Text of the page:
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  1. Abstract

    Contact electrification in a gas medium is usually followed by partial surface charge dissipation caused by dielectric breakdown of the gas triggered during separation of the surfaces. It is widely assumed that such discharge obeys the classical Paschen’s law, which describes the general dependence of the breakdown voltage on the product of gas pressure and gap distance. However, quantification of this relationship in contact electrification involving insulators is impeded by challenges in nondestructive in situ measurement of the gap voltage. The present work implements an electrode-free strategy for capturing discrete discharge events by monitoring the gap voltage via Coulomb force, providing experimental evidence of Paschen curves governing nitrogen breakdown in silicone-acrylic and copper-nylon contact electrification. It offers an alternative approach for characterizing either the ionization energies of gases or the secondary-electron-emission properties of surfaces without the requirement of a power supply, which can potentially benefit applications ranging from the design of insulative materials to the development of triboelectric sensors and generators.

     
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  2. Abstract

    This paper examines the effect of viscoelasticity on the dynamic behavior of a bistable dome-shaped structure represented as a lumped parameter viscoelastic von Mises truss. The viscoelastic system is governed by a third order jerk equation. The presence of viscoelasticity also introduces additional time scales and degrees of freedom into the problem when compared to their viscous counterparts, thus making the study of these systems in the presence of harmonic loading even more interesting. It is highly likely that the system would exhibit non-regular behavior for some combination of forcing frequency and forcing amplitude. With this motivation, we start by studying the dynamics of a harmonically forced von Mises truss in the presence of viscous damping only. This leads to a Duffing type equation with an additional quadratic non-linearity. We demonstrate some of the rich dynamic behavior that this system exhibits in some parameter ranges. This provides useful insight into the possible behavior of the viscoelastic system. The viscous damper is then replaced by a viscoelastic unit. We show that the system can exhibit both regular as well as chaotic behavior. The threshold limit for the chaotic motion has been determined using Melnikov’s criteria and verified through numerical simulations using the largest Lyapunov exponent.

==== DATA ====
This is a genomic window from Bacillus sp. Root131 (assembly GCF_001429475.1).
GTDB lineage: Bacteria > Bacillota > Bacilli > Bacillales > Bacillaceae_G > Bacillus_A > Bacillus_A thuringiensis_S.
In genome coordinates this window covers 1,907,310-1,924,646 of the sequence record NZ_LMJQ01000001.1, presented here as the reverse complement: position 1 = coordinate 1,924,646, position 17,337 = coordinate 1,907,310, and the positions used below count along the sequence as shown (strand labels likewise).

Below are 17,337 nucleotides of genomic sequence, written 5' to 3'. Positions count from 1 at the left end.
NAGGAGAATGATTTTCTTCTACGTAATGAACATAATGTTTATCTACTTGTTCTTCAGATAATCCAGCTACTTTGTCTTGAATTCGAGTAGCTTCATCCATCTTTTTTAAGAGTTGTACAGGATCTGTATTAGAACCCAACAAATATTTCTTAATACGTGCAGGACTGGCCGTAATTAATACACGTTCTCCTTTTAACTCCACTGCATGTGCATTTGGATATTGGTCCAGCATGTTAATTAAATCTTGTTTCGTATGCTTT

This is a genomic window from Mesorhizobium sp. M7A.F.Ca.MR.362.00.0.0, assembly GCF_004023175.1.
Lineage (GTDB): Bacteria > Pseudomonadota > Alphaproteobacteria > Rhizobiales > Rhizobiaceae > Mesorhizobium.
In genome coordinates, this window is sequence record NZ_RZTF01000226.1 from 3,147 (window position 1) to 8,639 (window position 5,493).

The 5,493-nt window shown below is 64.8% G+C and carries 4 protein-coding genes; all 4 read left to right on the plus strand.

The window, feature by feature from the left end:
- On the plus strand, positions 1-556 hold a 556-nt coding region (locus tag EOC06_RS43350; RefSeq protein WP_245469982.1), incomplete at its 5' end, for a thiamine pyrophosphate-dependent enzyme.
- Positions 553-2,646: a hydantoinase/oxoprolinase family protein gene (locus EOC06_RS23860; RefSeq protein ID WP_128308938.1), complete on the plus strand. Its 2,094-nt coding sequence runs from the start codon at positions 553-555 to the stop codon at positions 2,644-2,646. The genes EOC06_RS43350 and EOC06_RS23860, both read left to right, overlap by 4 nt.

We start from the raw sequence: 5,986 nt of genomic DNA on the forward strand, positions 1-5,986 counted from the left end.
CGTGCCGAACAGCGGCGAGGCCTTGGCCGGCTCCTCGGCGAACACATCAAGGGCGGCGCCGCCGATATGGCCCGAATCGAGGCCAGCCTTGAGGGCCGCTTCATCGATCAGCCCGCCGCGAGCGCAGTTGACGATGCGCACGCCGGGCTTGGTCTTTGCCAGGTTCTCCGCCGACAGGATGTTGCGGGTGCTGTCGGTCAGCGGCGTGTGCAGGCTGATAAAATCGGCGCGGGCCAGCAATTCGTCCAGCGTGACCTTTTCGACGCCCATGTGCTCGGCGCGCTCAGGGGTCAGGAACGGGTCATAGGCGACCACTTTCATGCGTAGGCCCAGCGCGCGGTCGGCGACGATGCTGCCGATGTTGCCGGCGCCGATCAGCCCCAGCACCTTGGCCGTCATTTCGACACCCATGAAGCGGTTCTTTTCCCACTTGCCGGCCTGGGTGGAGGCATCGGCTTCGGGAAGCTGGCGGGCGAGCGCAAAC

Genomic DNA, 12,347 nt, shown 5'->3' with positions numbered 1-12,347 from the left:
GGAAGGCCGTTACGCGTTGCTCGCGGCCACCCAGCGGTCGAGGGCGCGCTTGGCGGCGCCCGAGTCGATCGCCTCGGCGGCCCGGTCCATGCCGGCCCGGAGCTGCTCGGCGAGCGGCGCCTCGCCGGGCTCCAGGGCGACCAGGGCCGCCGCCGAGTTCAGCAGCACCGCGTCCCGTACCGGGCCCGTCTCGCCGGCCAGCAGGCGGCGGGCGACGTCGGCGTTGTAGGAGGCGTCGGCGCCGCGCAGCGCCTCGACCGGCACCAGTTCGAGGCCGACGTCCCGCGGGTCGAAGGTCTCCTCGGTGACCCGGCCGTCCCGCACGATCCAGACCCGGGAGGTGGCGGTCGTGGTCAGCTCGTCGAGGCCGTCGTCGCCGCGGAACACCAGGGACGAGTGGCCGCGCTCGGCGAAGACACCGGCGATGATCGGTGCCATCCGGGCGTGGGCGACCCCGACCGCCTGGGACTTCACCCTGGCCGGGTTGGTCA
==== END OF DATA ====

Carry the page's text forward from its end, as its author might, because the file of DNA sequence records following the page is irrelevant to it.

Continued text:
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  3. Abstract

    Kirigami is defined as the ancient Japanese art of cutting and folding paper to create three-dimensional structures, which is a subset of the larger term. Recent developments in kirigami-based structures have sparked interest in the engineering community for the development of mechanical metastructures with customized behavior such as negative Poisson’s ratio, out-of-plane buckling, and soft robot locomotion. In this manuscript, nonlinear springs based on kirigami are developed; the springs can be used to create customized nonlinear oscillators and vibration suppression systems. A Helmholtz-Duffing oscillator with nonlinear damping is created by attaching a mass to a smooth track with the kirigami springs attached to it.

    Kirigami springs were made by strategically cutting plastic sheets in predetermined patterns and arranging them in a ring. Identification of the unknown system parameters is accomplished through the use of a two-step procedure. To determine the quasi-static behavior of the spring, it was first subjected to tensile testing. These parameters serve as the foundation for developing a strategy for determining the unknown energy loss parameters in a system. In the second step, the Method of Multiple Scales is used to develop an approximate solution for the transient response, which is then tested. This solution is coupled with an optimization routine that, by modifying the unknown model parameters, seeks to reduce the error between the experimental free oscillations and the developed analytical solution as closely as possible.

     
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  4. In this article we propose a theoretical investigation of the nonlinear dynamical response of a class of planar resonators dubbed the V-Shaped resonator. The resonators are intended for energy harvesting purpose and are designed to exhibit two-to-one internal resonance. In particular, we navigate the design space for the generalized V-shaped resonator to investigate the influence of shape parameters on the performance of the Vibration Energy Harvester. Notably, we introduce two metrics that help elucidating the role of the shape parameter in dictating the behavior of the system in terms of peak voltage and operational bandwidth width. For simplicity, we consider that the system is subjected to harmonic excitations near its primary resonances. 
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